Self-image is nothing but the compiled projections of our identity. Self-image is a cluster of names and forms by which we differentiate ourselves from the rest of our environment. We have different self-images as a parent, as a spouse, or as a colleague. We perform various roles in various spheres of life. Each of these roles creates a certain impression of our self in our consciousness. Thus, one sees oneself as a liberal parent or as a task-oriented boss or as a considerate spouse. All these images of ourselves help us to stabilize our identities in our own eyes.

The problem occurs whenever we confront a reality not consistent with our self-image. For instance, when one receives information from outside world that one is an autocratic boss, or an “uncaring spouse”, or an “ugly fat slob”, one’s self-image is hurt. We attempt to defend our self-image by various means. We may become angry or indifferent to the outside reality. We may take negative feedback from others too seriously and feel dejected. We may also try to adapt something we imagine to be socially acceptable. All these methods may give us a temporary sense of relief, but they cannot equip us with the mirage that is our self-image.

Self-image makes us vulnerable to changes outside us. If our self-image is one of an evergreen youth, the appearance of the first grey hair makes us lose sleep. We are traumatized by the single rejection slip from an editor, if our self-image is that of a successful writer. Our self-image makes us vulnerable simply because much of this image is unreal. One’s self-image is a frozen model of our real selves. Just as a model is a symbol or attribute of reality and not the entire reality, one’s self-image is merely a projection of the real self. More often than not, this projection is a distortion of the real self, just as a shadow is a distortion of the real substance.

How does one go beyond the veil of self-image in search of the real self? The quest for the self can begin only when we have turned our attention from the world outside to the world inside. This is also a transformation in the quality of our seeing: from mere sight to insight. The journey towards self-realization involves the disciplines of silence and solitude. Silence frees us from the noise of our exterior consciousness and allows us to probe our inner voice. Solitude enables us to be intimate with ourselves. In deep silence and solitude we begin to glimpse the truth of our lives. We realize that whatever exists is an expression of existence and that our many ways of living are expressions of life itself. We also understand, as the Bhagavad Gita tells us, “The unreal has no being: the real never ceases to be. The final truth about them both has thus been perceived by the seers of ultimate reality” . A course in miracles echoes this truth is saying that which is real cannot be threatened and that which is unreal does not exist.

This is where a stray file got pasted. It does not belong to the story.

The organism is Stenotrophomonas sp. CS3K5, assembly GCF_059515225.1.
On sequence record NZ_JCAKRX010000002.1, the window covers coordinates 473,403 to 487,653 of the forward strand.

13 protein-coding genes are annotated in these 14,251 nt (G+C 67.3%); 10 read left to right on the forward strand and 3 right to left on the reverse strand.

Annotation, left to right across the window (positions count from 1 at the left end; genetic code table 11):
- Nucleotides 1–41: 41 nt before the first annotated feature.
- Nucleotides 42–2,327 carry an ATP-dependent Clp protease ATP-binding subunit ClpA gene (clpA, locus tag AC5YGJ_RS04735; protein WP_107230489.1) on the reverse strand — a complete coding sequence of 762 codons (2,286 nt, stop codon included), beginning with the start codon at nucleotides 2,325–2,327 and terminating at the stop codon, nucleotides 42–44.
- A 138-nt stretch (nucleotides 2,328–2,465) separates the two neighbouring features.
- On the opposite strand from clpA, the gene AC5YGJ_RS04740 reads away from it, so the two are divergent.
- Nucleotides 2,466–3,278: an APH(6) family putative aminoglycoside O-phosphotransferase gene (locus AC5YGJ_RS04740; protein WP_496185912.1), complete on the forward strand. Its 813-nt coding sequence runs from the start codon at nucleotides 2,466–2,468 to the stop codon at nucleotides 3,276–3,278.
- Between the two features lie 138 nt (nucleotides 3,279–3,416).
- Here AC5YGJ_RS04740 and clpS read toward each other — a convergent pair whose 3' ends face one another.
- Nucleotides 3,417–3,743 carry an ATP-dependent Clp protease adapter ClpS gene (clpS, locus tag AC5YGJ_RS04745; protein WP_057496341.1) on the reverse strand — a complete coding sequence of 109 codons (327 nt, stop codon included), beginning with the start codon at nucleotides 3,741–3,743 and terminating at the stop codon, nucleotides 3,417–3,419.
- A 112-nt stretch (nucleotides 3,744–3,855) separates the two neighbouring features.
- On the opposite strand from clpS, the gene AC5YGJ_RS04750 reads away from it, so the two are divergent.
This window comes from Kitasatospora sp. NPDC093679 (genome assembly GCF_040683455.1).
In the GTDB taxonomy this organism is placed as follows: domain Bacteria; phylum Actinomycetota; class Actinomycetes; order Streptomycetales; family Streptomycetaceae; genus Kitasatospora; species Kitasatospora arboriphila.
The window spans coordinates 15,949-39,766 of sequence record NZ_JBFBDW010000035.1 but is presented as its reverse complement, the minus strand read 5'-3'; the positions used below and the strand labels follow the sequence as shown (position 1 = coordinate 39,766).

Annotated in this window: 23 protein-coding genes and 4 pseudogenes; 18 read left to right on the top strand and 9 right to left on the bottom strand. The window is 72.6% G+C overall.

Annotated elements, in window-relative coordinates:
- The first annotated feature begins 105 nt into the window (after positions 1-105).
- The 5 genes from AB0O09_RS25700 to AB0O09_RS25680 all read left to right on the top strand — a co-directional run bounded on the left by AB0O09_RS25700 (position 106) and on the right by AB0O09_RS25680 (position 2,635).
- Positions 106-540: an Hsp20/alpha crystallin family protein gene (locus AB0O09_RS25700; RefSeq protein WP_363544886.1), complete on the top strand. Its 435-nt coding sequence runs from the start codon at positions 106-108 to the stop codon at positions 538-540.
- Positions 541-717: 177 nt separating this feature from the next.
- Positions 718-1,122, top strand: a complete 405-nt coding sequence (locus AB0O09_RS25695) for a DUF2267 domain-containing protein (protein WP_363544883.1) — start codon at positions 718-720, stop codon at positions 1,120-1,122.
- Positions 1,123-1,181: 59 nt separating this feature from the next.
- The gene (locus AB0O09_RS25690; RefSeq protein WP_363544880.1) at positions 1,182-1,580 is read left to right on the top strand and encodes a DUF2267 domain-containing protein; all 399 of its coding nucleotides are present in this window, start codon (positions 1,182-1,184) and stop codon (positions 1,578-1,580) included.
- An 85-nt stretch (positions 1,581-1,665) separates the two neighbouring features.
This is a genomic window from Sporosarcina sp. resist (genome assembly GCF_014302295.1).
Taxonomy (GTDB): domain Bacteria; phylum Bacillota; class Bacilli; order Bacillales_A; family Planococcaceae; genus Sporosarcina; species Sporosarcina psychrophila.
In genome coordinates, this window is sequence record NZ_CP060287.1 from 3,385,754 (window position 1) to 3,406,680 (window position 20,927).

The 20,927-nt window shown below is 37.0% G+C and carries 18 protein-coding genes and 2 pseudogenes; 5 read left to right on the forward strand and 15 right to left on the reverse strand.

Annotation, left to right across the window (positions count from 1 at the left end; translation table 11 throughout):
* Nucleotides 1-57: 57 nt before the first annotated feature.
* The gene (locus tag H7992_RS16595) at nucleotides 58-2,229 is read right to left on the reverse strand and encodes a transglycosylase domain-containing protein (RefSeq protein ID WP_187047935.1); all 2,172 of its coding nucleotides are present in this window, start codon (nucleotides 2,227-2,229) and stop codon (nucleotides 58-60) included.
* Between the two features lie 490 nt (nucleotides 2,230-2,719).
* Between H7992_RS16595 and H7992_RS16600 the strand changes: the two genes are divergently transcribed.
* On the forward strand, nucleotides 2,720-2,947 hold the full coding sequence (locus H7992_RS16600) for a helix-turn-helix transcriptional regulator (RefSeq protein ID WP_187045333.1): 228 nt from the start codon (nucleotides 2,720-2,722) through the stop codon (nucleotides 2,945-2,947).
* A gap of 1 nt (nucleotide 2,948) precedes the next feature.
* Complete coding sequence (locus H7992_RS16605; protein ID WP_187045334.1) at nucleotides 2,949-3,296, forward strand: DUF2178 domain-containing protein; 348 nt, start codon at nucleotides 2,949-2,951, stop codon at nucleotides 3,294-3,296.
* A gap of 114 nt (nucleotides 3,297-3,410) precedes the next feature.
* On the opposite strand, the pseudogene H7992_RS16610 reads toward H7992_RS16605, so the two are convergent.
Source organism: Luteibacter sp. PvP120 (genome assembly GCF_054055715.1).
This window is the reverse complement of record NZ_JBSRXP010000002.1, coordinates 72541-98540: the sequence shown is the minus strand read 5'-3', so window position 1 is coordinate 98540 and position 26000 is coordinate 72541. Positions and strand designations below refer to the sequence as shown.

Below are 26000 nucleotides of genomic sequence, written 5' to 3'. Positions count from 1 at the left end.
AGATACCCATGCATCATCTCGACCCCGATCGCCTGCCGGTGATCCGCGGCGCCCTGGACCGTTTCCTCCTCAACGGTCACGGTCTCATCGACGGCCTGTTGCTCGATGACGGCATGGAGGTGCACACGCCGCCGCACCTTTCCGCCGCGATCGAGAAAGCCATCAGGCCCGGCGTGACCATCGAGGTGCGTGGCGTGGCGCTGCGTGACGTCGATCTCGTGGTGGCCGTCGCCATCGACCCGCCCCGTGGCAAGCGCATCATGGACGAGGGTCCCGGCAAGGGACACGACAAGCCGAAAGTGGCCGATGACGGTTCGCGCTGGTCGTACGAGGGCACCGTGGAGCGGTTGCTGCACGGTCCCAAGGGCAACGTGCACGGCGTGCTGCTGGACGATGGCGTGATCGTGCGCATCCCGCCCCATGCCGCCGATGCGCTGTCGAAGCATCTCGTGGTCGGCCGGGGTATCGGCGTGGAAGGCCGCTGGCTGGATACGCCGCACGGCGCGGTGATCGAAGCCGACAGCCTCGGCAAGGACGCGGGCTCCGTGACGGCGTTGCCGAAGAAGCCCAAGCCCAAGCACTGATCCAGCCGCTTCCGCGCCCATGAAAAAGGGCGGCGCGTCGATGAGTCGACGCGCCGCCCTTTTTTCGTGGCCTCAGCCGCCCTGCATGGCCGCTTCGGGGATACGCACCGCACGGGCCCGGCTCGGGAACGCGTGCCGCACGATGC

I have often asked some of my friends from all walk of my little life, “who are you?” I received predictable answers such as, “I am an engineer, or a marketing manager, or an ENT specialist”. The next question I asked is,” Who knows you are all of these?” this time the answers revolve around ‘mind’ or ‘thought’. Then I proceed to ask the final question, “Who knows you have a mind?” this time a silence descends on my friends. In that silence we begin to look the truth of our selves, which is beyond all names and forms.

Wednesday, March 25, 2009

Sleeping Beauty